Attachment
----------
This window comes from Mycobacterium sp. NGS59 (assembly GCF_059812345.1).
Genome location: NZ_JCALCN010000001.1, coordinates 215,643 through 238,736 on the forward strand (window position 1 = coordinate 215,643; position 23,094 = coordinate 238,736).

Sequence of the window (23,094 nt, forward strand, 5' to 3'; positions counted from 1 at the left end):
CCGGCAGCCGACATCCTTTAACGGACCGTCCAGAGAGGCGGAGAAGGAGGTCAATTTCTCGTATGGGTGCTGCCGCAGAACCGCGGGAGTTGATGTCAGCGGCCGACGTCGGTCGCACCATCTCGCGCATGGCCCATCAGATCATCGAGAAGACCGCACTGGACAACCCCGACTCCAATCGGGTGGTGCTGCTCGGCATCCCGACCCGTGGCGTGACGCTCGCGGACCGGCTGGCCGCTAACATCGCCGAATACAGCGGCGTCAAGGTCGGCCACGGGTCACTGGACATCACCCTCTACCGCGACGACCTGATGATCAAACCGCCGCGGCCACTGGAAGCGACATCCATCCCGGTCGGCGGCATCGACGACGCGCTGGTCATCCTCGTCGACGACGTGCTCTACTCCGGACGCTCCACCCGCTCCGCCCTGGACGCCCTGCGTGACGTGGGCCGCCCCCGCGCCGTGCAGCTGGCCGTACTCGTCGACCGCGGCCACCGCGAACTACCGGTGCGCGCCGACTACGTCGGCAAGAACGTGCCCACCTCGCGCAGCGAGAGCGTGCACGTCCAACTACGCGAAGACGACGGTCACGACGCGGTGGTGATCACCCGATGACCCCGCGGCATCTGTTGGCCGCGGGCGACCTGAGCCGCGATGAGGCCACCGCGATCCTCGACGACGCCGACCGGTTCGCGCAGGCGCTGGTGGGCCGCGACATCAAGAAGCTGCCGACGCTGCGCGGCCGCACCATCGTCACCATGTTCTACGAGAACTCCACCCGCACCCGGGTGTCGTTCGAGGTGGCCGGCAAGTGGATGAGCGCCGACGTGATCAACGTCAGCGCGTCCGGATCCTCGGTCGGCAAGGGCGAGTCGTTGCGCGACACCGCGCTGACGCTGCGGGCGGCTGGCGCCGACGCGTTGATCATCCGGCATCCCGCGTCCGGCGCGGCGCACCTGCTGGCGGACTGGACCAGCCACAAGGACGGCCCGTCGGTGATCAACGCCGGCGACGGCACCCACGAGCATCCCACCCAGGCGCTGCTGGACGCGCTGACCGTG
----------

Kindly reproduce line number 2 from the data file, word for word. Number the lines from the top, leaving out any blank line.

Genome location: NZ_JCALCN010000001.1, coordinates 215,643 through 238,736 on the forward strand (window position 1 = coordinate 215,643; position 23,094 = coordinate 238,736).